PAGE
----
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I've had a portable .exe of Auslogics Disk Defrag Portable sitting in a folder on my PC for years, and frequently used it. The most recent time I used it a few days ago, out of nowhere Windows Defender marked it as malicious. I went into Windows Security center and told it to allow/restore it, but after I rebooted my computer today for the most recent Windows Update, it's gone! That leads me to two questions:

#1: Is it feasible that this portable app has had some hidden trojan all these years and only now is it being properly picked up by anti-virus scanners, or is it most likely just a sudden false positive? I uploaded the file to Jotti and VirusTotal before it disappeared, and there were several AVs flagging it as malicious. So it's not just Windows Defender acting up. Again, this is a file I've had for years. It's not like I just downloaded a new or updated version that changed the code.

#2: Does anyone know how to restore a file that Windows Defender got rid of? I don't see the usual "allow" or "restore" options in Windows Security. In fact, Windows Security tells me that it failed to remediate the problem. I'm attaching relevant screenshots if it helps to see what I'm seeing.

Windows Security - Removed or Restored.png

Windows Security - Remediation Incomplete.png

EDIT: Nevermind about #2. I had a backup in my Dropbox folder.

General Software Discussion / Earning More with Cryptocurrency
« on: March 04, 2021, 01:05 PM »
I'm posting this in response to some interest shown by others on this site when I briefly mentioned in another thread I was using a Raspberry Pi to earn a little bit of cryptocurrency. The relevant bits of that thread are quoted here:

It's not making me rich, but it's earning me a decent amount of money simply for keeping a device running/connected that I'm already leaving running/connected 24/7 anyway as my personal media server and whatnot.

You buried the lede. What is that, and how does it work? Maybe on a new thread. That sounds interesting...

Considering I have two RasPi 4B's on 24/7 running Docker services, (and spare 2B, 3B, & 3B+), I'm also interested in this. :P

Before I get into the details, I need to make some clarifications and disclaimers:

First of all, I should clarify that my definition of "a decent amount of money" is really not a lot. There's been a recent boom in cryptocurrency starting around the new year, and even at the recent all-time highs I've only gained maybe up to $250 value over the past month from what I'm doing with my RasPi. Usually it's significantly lower than that. Nothing I'll mention in this post should be taken as a way to get rich quick. It's more about slowly increasing your wealth over the long term. Like gaining interest in some kind of savings account.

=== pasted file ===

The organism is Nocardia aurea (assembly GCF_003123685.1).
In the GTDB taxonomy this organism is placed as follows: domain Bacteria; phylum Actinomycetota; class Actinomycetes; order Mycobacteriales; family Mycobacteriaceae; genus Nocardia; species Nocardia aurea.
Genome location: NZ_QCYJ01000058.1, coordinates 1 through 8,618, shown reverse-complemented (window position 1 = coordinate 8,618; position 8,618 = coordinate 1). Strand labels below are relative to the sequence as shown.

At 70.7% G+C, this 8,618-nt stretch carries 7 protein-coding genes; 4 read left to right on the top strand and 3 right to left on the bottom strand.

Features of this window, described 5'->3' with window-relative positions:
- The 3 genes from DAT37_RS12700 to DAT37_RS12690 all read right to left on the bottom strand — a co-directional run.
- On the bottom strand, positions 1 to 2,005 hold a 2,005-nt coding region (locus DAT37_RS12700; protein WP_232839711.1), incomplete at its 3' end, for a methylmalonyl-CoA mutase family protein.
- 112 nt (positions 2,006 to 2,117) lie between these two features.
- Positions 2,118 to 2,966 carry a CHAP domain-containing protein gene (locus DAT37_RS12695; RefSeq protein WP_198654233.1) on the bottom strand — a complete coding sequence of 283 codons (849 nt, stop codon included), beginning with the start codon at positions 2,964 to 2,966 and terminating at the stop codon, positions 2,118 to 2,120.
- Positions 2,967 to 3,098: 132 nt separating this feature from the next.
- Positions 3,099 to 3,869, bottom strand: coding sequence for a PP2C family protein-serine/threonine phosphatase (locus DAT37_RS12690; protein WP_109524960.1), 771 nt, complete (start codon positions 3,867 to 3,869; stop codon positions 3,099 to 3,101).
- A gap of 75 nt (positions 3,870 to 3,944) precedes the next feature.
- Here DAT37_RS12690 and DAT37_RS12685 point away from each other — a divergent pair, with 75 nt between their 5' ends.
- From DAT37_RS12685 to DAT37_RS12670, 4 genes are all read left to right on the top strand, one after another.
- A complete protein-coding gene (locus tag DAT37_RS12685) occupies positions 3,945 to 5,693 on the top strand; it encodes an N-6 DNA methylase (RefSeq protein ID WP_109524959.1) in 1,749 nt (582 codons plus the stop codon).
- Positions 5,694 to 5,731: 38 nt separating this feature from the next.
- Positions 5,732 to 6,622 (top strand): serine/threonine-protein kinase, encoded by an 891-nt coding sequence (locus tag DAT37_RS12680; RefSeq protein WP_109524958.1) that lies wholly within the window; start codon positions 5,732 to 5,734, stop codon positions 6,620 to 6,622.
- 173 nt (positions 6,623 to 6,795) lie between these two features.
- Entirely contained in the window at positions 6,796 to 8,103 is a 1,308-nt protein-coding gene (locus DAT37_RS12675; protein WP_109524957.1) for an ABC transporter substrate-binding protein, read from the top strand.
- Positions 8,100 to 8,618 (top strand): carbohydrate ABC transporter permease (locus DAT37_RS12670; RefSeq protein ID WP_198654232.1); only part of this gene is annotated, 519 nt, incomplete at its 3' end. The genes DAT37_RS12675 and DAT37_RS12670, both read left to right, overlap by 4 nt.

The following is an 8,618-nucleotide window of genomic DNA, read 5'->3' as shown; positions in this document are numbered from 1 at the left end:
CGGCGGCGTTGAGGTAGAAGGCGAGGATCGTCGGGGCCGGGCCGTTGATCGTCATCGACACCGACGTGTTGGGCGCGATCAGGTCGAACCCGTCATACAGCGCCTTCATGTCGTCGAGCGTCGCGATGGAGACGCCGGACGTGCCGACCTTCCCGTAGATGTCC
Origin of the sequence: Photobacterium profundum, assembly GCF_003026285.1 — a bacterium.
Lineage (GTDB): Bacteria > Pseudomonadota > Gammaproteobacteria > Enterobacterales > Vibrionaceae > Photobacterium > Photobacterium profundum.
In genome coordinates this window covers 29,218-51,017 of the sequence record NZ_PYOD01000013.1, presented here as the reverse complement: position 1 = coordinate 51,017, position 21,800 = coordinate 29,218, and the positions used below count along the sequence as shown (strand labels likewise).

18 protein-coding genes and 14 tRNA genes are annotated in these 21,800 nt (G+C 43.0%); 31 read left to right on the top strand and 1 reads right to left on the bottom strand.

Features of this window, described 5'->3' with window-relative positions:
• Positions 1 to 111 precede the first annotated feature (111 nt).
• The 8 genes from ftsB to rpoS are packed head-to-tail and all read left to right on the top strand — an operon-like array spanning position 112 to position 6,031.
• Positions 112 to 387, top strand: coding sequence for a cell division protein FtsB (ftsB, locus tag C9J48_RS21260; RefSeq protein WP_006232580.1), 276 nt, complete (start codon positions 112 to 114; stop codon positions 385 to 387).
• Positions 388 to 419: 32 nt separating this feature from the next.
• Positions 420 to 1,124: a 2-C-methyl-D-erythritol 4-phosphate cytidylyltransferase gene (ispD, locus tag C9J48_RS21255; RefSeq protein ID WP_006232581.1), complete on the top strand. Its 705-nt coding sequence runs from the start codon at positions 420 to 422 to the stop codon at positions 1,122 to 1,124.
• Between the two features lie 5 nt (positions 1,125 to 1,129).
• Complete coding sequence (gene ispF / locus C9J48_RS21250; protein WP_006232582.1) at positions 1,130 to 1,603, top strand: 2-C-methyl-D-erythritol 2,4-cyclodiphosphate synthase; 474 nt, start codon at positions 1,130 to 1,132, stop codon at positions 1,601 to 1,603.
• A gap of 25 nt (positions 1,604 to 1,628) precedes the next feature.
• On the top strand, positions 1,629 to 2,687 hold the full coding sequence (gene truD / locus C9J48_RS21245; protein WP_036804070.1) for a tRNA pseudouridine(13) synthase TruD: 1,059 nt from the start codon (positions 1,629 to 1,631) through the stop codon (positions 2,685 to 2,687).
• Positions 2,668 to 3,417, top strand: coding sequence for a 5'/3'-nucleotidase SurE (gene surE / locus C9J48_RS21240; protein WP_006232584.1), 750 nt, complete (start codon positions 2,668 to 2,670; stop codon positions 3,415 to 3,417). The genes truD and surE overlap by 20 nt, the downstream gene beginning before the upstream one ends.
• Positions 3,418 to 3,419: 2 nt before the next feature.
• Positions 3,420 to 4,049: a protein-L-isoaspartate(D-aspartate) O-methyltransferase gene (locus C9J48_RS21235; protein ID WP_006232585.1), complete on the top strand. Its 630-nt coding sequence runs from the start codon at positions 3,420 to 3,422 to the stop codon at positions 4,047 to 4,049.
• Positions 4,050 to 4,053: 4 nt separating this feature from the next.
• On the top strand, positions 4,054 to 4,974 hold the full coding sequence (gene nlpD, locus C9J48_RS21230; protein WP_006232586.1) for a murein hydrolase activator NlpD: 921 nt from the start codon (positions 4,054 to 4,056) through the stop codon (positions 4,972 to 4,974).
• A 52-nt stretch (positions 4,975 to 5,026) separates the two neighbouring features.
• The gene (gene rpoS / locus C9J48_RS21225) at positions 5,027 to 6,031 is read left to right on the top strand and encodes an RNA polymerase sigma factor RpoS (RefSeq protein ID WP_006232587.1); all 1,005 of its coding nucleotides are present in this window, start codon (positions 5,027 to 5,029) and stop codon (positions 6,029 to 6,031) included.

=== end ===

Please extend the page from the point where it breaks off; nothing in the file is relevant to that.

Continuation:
I also need to admit that I very much oversimplified what I'm doing with the RasPi. It's not as simple as buying $50-100 worth of RasPi hardware/accessories, installing some software, and then running it and forgetting all about it while raking in the cash.

And finally, the big disclaimer: This is not financial advice. Do your own research. Don't "invest" more than you can afford to lose. Et cetera.

Okay, let's get to the fun stuff.

Earn More Cryptocurrency Through Staking

Have you heard of staking (proof of stake, or PoS)? It's like mining but without all the crazy electricity demands. It has an initial financial demand instead. It feels more similar to earning interest on money you already have.

In contrast to traditional proof of work (PoW) mining blockchains, which have everybody in a fierce competition frantically hashing as quickly as possible to be the first person to mine a block and propagate it to the network, PoS blockchains assign people their turns to mine in a raffle-like manner based on how much of the coin has been staked. Everyone knows their turn well in advance of when it actually needs to be done, so you keep your "mining" hardware connected to the chain (or at least connect it early enough that it can catch up to the current state of the chain), wait your turn, and then it mines a block when it's your turn. It's all very orderly and relatively cordial. It's more of a cooperation than a competition. There's no need to constantly be maxing out your CPU/GPU/ASIC 24/7 because you know in advance exactly when it will be your turn to produce a block. This means that the hardware requirements are (or can be) much lower in PoS blockchains than what is typically required for PoW blockchains. Some chains can even have low enough requirements that blocks can be produced with a Raspberry Pi.